In towns and cities, there was greater economic drive for children to work throughout the year, and to obtain a better education. These seem to have taken some schools, at least, to operate well into the evening, as George Gillis Haanen shows in his beautifully lit Night School from 1835. The schoolmaster, ensconced at his elevated desk, does at least look more academic, and there are slates for writing and children reading books.
The nineteenth century also brought the concept of self-improvement, and a growing desire among many of the working and middle classes to better themselves by education, to improve their income and family prospects – increasingly among a growing minority of girls too.
Changes were slower in the country still, as seen in this undated painting by one of Eduard Ritter’s circle, of Brave Girls, Bad Boys, School Class in Tyrol, probably from between 1835-1849, the reign of Emperor Ferdinand I of Austria shown in one of its portraits. The children are enjoying a rich range of fruit, and there’s no shortage of paper, even if some of it is being used to make hats rather than for writing. Its elderly schoolmaster looks delightfully benign, and the stem on his smoking pipe is the longest that I have ever seen.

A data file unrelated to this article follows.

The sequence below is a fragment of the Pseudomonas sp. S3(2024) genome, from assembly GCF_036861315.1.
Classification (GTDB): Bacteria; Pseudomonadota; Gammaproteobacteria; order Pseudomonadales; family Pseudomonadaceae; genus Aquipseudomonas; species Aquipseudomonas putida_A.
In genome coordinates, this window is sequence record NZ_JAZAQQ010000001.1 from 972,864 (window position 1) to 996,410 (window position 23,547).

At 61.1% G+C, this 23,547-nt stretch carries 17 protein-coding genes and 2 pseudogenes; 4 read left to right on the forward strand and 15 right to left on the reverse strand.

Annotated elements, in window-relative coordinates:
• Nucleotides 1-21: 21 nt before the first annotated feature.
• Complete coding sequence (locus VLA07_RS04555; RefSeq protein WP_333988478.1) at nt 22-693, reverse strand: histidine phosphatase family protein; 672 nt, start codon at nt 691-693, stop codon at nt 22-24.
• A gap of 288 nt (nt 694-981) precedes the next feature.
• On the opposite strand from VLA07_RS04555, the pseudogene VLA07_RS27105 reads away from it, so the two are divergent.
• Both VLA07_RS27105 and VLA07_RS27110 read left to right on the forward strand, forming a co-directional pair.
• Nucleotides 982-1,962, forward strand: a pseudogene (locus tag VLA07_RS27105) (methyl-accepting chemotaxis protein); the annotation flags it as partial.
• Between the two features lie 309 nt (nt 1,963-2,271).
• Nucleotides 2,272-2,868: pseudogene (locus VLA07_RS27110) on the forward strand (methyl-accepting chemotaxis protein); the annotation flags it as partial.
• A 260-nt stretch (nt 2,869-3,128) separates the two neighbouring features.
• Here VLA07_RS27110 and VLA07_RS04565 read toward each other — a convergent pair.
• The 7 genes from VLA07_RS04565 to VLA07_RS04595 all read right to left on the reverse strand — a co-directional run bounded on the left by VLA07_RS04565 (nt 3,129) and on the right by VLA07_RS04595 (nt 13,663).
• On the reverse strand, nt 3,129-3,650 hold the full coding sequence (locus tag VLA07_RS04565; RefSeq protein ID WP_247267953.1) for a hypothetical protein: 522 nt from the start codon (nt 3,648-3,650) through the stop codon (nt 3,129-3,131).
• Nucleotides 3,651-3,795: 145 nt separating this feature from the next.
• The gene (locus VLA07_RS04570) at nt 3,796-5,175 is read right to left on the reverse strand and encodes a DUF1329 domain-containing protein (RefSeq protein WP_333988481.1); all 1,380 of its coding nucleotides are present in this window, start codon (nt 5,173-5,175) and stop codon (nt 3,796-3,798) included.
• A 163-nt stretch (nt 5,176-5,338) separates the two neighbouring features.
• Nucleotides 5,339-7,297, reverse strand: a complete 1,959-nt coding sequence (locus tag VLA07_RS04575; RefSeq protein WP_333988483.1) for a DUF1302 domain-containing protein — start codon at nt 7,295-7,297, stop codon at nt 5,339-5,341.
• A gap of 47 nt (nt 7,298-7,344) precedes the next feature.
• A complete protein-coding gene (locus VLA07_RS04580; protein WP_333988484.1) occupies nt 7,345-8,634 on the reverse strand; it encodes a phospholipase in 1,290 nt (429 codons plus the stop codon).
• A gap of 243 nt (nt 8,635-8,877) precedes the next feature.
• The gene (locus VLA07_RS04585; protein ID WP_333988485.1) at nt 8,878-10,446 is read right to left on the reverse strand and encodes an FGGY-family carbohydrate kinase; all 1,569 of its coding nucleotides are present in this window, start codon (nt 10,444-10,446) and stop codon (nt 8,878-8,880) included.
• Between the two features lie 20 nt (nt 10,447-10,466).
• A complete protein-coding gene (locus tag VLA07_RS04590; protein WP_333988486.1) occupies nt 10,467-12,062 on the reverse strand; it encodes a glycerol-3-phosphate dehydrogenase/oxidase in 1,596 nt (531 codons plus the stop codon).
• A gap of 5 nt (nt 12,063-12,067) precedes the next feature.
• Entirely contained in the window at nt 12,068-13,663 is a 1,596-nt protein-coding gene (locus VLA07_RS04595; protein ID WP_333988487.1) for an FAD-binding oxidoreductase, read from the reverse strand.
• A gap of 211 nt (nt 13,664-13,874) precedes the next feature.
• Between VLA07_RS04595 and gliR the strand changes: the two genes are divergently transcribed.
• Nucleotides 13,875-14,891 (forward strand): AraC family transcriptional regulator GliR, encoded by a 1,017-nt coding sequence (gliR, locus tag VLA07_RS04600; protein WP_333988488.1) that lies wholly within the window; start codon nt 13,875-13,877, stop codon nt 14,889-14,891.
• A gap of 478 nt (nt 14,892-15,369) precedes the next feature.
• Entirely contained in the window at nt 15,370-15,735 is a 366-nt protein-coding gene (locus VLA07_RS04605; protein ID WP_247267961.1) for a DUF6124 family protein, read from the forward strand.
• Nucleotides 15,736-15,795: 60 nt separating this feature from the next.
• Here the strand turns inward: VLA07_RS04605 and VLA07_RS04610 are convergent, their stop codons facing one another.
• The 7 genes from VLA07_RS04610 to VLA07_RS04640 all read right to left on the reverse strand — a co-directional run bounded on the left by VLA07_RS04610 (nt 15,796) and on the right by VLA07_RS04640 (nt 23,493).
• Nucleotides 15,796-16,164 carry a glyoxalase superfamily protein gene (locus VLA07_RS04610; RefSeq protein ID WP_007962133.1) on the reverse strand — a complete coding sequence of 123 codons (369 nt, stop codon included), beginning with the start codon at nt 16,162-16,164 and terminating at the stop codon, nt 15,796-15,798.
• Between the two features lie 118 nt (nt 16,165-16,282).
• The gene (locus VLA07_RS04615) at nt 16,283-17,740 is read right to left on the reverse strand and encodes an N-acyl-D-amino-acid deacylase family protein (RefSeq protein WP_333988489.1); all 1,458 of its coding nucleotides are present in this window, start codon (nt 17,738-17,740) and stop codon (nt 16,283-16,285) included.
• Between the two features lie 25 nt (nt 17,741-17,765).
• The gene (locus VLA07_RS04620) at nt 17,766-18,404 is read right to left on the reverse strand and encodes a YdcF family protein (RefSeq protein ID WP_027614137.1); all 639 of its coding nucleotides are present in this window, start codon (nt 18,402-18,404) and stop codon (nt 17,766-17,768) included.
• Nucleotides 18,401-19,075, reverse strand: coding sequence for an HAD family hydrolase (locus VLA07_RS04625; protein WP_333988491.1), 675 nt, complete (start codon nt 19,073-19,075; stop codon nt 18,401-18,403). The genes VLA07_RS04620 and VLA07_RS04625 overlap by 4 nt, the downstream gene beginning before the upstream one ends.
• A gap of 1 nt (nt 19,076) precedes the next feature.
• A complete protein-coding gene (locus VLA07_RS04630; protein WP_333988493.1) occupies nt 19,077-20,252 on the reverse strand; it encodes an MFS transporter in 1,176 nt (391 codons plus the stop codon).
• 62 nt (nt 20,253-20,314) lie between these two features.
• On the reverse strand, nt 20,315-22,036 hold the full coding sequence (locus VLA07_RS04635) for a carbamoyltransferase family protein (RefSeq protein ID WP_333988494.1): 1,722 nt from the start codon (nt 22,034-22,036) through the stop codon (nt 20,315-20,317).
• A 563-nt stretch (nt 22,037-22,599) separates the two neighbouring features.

Schools in Europe had arisen to meet the need for clergy and to support the church; those in other cultures were no different, as shown in John Frederick Lewis’s undated watercolour of an Arab School, probably from around 1850. This is what is more properly known as a maktab, which provides general schooling between the ages of 6-14, after which children specialise more in their subjects prior to going on to higher education at a madrasah.
Thomas Faed’s paintings have faded from view since it was claimed that he did for Scottish painting what Robert Burns did for Scottish song. His Visit to the Village School from 1852 shows an elderly couple listening to some very young children reading, as the schoolmaster is trying to impress his visitors. Older children, though, are not being quite so obliging, and stood against the wall at the far left is a pupil wearing a dunce’s hat in shame.
Scotland, for all the difficulties posed by its far-flung rural and island populations, was in the vanguard of introducing free public schooling: in 1561 the Church of Scotland declared that every parish church should have its own teacher, and that education should be provided free to the poor, and an act of the Scottish Parliament raised taxes for that purpose in 1633.
Thomas Brooks didn’t have the benefit of a Scottish education, and his painting of The New Pupil from 1854 clearly shows the more disorderly rabble in an English country school, as a mother introduces her unwilling son to his new class. Brooks’ eye for fine detail and the modern lightness in this work are leading up to what would later be termed Naturalism.
Charles Hunt’s Visit to the Schoolroom from 1859 returns to more traditional style, as a well-dressed mother looks a little taken aback by the antics going on behind the teacher, and extra-curricular activities include a girl who is about to snip a lock from a boy’s head. At the far left another dunce stands on a chair wearing the trademark conical hat.